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Shainess, N. (1982). Antigone, the Neglected Daughter of Oedipus: Freud's Gender Concepts in Theory. J. Amer. Acad. Psychoanal., 10(3):443-455.

(1982). Journal of American Academy of Psychoanalysis, 10(3):443-455

Antigone, the Neglected Daughter of Oedipus: Freud's Gender Concepts in Theory

Natalie Shainess, M.D.

Introduction

Freud turned to the Sophoclean drama of Oedipus in looking for a universal expression of an adolescent maturational problem. He overlooked some aspects of the problem — the parent-child power struggle, and also youthful rage in relation to restraints. Had he turned to a consideration of Antigone in terms of the girl's maturation, he would have noted a defiance out of ethical commitment rather than rage.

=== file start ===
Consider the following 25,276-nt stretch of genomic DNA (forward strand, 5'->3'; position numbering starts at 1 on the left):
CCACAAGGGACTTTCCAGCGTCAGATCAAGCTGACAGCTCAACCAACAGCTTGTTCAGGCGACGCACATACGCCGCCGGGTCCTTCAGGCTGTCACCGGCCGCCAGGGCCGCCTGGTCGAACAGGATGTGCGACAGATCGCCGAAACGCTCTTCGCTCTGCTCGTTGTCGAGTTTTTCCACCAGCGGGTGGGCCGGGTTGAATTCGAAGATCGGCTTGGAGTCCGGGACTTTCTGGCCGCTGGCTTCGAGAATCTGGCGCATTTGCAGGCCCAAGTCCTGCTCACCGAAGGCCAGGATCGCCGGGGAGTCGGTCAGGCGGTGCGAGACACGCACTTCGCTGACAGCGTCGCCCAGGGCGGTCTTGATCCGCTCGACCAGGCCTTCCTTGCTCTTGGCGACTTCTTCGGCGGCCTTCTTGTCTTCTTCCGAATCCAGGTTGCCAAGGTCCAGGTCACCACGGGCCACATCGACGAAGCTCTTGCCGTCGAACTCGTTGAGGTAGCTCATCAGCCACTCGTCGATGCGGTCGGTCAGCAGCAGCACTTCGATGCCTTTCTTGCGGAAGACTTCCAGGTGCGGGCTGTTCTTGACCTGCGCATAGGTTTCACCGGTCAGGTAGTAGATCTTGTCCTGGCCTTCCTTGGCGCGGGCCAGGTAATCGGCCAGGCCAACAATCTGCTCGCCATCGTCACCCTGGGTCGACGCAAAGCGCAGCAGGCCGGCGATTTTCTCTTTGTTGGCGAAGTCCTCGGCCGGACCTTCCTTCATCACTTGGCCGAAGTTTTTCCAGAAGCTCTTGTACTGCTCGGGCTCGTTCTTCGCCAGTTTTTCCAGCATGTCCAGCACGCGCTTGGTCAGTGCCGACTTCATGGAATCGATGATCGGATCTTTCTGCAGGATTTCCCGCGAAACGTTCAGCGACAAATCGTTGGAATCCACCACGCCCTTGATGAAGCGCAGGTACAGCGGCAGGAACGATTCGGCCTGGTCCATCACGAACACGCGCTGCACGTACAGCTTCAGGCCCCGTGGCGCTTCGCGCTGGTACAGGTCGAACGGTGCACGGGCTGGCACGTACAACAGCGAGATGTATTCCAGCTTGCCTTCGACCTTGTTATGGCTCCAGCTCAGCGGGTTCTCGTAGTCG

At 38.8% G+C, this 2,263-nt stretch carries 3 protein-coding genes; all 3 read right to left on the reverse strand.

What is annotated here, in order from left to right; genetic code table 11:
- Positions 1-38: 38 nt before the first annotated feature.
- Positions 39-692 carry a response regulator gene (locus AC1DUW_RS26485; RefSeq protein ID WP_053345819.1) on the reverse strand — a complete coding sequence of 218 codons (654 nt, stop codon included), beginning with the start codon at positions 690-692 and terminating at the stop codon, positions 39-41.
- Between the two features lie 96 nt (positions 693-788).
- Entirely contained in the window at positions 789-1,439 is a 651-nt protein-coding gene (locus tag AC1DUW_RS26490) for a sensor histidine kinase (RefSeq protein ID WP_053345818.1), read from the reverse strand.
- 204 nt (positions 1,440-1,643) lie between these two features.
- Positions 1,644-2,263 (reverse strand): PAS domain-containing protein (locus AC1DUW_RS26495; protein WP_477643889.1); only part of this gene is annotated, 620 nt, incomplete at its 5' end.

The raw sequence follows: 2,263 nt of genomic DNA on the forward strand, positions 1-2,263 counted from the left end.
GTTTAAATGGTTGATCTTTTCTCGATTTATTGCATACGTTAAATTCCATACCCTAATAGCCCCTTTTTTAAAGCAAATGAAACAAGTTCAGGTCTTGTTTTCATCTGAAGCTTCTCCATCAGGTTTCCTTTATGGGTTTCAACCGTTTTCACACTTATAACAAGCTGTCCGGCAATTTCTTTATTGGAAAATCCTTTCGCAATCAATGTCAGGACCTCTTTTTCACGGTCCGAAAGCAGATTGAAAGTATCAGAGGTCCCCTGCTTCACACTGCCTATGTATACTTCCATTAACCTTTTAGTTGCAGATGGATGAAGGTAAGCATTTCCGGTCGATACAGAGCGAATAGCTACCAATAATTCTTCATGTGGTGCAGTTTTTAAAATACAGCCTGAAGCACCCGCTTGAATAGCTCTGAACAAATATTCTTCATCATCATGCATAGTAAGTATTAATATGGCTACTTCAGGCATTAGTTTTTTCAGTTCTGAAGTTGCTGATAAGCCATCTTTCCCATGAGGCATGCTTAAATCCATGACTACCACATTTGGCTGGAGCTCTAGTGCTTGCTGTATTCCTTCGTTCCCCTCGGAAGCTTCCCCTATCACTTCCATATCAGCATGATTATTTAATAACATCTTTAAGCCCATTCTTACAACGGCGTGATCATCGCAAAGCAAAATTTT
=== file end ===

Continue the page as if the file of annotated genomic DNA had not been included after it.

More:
Aeschylus' Electra, on the other hand, is the perfect example of Freud's metapsychology of women, where an unresolved oedipal attachment to father continues into mature life, creating damage. In Freud's metapsychology of women, included among some rather undesirable views is that women have weaker superegos or consciences than men. If anything, the reverse is true (although this is subject to doubt!), because the producers of life, the nurturers, are more likely to value life. But certainly one could add that actual gender differences, beyond the biological ones relating to genital and reproductive differences, with their psychologic derivatives, are culturally rather than instinctually formed. Humans share all traits and Antigone, the daughter of Oedipus, is an excellent example of high ethical purpose and autonomy.

Considerations of gender differences, specifically various gender roles and gender psychology, have been of special interest recently. In a study of cognitive differences between the sexes, Jeanne Block reported many variables.

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